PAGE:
Could the Russian Empire in the early twentieth century have peacefully transformed into something like the British Commonwealth?

Emmanuel Todd’s work suggests that a transition to Communism was not an accident. Virtually all countries/regions with the exogamous communitarian family system (Eurasia, China, Vietnam, Yugoslavia, Bulgaria, Cuba) took “naturally” to Communism, at least in the beginning.

emmanuel-todd-family-systems
But if we consider a what-if in which there was no WW1 and the Russian Empire did not become the USSR, it would also have avoided the “multinational” experiments that created Ukraine and Belarus, and both those regions would have become firmly Russian, just like the French provinces only became truly French in the 19th century through the natural process of nation-building. The fact that there were protests in Belarus in the 1920s when Soviet commissars insisted that they study in Belorussian instead of in Russian in the schools shows how much natural, organic momentum this nation-building process had.
The non-Russian regions (Finland, the Caucasian states, Central Asia, etc.) would have fallen away or more likely become federated states. Relations with Eastern European Slavs would be a lot better. With the exception of the Poles, most East European Slavs were highly Russophilic in the 19th century.

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Chinese IQ & Cultural Influence

A Chinese official medical magazine show s China’s average IQ of kids was 103.4 in 2005. But there are huge differences among provinces. Someone think it’s caused by Iodine difficiency in some regions.What’s your idea? http://www.city-data.com/forum/world/2348902-china-iq-map-provinces-8-10-a.html

I don’t think differences in iodine deficiency will be playing a major role nowadays. The link between iodine deficiency and IQ depression has been known for a long time now, and Communist countries of all systems are pretty good at solving problems like these!
*Most* countries have major differences between provinces. Moscow is about 2/3 S.D. higher than the Russian average. Northern Italy is 1/2-2/3 S.D. higher than Southern Italy. Recently, Kenya Kura found a similar north/south gap in Japan, which is rather surprising since Japan has a reputation as a homogenous country! China does not have a reputation as a homogenous country, so the fact that it has major differences in IQ between different provinces is not surprising in the least.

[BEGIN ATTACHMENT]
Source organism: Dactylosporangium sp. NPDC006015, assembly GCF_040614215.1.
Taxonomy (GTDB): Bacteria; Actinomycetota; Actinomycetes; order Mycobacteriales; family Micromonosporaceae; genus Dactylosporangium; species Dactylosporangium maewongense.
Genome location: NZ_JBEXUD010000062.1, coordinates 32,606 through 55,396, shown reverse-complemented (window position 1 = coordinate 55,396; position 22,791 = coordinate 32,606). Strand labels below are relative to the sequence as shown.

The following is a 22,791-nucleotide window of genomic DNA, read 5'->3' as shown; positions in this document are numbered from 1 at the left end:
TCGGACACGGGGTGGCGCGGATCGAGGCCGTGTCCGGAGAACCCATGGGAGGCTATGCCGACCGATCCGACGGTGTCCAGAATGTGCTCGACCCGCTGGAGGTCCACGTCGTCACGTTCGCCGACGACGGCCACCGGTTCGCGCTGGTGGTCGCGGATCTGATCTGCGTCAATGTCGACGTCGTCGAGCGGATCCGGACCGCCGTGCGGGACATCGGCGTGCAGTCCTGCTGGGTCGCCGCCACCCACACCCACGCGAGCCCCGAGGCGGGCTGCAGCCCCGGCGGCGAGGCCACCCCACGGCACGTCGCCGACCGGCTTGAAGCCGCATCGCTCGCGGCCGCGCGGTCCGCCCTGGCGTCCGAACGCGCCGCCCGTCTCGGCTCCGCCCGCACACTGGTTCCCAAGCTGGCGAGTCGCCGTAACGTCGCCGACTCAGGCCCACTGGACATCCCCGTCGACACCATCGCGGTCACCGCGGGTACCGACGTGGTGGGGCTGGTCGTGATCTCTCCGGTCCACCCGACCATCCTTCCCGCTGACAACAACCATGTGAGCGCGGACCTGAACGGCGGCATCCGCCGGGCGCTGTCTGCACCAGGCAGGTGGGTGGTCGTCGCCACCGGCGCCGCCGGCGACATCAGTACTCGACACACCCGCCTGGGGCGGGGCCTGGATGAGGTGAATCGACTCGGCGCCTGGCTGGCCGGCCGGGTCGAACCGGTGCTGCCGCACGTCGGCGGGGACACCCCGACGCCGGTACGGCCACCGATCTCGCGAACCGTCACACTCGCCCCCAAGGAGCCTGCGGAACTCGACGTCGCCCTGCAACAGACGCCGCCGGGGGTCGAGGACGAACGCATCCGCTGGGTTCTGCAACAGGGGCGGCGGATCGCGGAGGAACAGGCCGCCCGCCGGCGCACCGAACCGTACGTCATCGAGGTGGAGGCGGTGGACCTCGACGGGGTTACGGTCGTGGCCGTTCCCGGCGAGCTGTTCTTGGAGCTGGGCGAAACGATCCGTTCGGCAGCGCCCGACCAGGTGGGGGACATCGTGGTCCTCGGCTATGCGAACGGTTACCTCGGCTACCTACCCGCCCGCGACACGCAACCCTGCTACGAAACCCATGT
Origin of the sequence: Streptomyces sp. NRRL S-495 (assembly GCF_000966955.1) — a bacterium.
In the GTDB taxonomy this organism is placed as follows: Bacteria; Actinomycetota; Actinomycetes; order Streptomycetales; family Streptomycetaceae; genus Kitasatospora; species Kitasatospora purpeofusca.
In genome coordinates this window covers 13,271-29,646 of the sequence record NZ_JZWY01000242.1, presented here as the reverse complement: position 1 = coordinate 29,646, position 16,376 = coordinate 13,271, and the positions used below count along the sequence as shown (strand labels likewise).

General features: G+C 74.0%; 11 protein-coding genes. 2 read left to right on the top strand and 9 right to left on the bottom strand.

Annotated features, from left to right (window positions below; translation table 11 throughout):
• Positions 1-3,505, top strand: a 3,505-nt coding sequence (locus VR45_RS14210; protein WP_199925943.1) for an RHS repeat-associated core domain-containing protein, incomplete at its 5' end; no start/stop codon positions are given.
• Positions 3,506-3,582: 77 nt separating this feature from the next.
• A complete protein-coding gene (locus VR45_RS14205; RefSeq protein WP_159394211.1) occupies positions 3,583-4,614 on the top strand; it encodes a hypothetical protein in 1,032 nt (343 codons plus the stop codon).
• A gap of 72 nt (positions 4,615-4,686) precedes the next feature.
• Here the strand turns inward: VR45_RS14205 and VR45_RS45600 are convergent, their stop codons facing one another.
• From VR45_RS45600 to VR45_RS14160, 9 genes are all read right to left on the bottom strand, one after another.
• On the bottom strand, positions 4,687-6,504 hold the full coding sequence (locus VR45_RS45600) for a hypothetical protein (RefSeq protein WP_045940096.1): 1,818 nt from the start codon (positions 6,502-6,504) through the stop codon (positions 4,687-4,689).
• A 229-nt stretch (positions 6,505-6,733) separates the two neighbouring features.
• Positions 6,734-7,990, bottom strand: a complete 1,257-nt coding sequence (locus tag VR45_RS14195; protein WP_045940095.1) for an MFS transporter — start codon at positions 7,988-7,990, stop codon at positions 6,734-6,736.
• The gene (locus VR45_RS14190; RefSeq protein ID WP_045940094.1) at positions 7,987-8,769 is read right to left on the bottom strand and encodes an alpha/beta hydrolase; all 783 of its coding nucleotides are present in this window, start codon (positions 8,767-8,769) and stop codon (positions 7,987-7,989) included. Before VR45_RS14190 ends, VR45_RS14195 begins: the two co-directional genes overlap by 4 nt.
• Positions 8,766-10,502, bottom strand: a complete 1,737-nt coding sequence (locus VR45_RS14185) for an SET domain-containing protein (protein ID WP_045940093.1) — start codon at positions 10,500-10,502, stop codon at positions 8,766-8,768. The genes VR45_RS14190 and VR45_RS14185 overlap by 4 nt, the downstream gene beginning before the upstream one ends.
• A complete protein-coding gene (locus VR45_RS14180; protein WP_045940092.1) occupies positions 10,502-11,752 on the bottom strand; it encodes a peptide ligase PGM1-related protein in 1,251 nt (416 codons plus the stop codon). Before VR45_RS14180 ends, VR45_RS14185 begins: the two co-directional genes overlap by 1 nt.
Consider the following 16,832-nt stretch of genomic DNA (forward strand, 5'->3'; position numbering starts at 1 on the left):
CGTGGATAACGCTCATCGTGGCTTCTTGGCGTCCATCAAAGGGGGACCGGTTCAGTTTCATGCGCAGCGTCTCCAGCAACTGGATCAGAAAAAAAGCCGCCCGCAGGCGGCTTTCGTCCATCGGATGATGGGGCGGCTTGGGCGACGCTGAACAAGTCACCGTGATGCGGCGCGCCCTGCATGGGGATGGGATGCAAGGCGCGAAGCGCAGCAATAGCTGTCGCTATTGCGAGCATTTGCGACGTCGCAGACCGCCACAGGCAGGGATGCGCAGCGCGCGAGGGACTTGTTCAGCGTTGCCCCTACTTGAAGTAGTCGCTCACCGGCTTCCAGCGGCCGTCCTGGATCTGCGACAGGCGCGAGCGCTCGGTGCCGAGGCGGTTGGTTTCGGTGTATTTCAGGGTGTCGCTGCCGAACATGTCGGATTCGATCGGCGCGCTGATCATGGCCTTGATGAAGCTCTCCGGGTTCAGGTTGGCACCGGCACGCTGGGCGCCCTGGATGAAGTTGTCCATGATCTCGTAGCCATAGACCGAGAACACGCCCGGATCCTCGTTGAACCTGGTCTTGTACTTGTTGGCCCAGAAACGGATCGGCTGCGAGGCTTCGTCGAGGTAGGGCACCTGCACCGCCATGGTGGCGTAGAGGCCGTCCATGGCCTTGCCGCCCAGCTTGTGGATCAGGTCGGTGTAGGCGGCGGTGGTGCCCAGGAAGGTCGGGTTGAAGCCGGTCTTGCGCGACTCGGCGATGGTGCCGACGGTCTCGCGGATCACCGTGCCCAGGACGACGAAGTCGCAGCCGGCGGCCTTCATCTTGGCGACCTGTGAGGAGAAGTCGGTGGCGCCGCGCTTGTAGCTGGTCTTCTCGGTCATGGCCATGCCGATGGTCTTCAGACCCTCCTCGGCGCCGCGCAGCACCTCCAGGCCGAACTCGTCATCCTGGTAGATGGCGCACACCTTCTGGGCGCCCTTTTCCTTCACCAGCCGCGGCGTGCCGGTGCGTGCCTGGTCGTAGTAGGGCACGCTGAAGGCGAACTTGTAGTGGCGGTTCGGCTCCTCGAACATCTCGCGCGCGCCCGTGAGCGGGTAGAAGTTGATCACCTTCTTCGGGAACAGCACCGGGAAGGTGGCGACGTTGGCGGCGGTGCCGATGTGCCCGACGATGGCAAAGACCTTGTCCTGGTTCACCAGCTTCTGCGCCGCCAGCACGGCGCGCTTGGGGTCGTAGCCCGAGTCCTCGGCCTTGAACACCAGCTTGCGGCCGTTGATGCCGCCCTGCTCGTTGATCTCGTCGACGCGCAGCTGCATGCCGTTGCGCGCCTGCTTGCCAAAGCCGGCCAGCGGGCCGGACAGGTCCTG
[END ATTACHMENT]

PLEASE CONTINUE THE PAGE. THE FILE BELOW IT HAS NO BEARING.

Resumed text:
Shanghai and Beijing clearly enjoy a “cognitive clustering” effect. Everybody who’s anybody wants to go there (just like Americans want to go to NY or SF; Britons want to go to London; Russians want to go to Moscow; etc). But only the more intelligent and driven Chinese are capable of doing that, especially since China has barriers to urban migration in the form of the hukou registration system.
The far southern provinces have higher levels of admixture with the (lower IQ) pre-Han indigenous peoples, plus Clarkian/Unzian processes of selection for higher IQ would not have had as long a chance to operate there as in Yangtze/Yellow River “core” China. There might also be a slight environmental factor in the form of greater parasitic disease load in the south, but that is more speculative. Yunnan and Guizhou provinces (lowscoring) are also remote and landlocked and have lagged in the developmental process, so their IQs may also be additionally depressed by sheer poverty and great malnutrition (though malnutrition has long ceased to be a major problem in China overall).

My question about anime, china and japan was about how much china could exercise actual cultural influence in the West, like Japan did in the 90′s and 2000′s and still does to some extent in the form of Anime.

If cultural influence is a function of g, q, and GDP – namely, intelligence, creativity, and economic weight, as seems reasonable – then eventually Chinese cultural influence can be expected to massively outweigh Japanese cultural influence in the West.
What specific form that influence will take is something I have no idea about.

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Balkan IQ

According to Lynn, Serbia’s national IQ is 90. Basically, all of the Balkans countries seem to have low, as in 85 to 90ish, IQs. But I’m struck at how low the Serbs apparently are in terms of IQ. Have you any experience with Serbs or Serbia? Are you inclined to accept or to doubt Lynn’s numbers?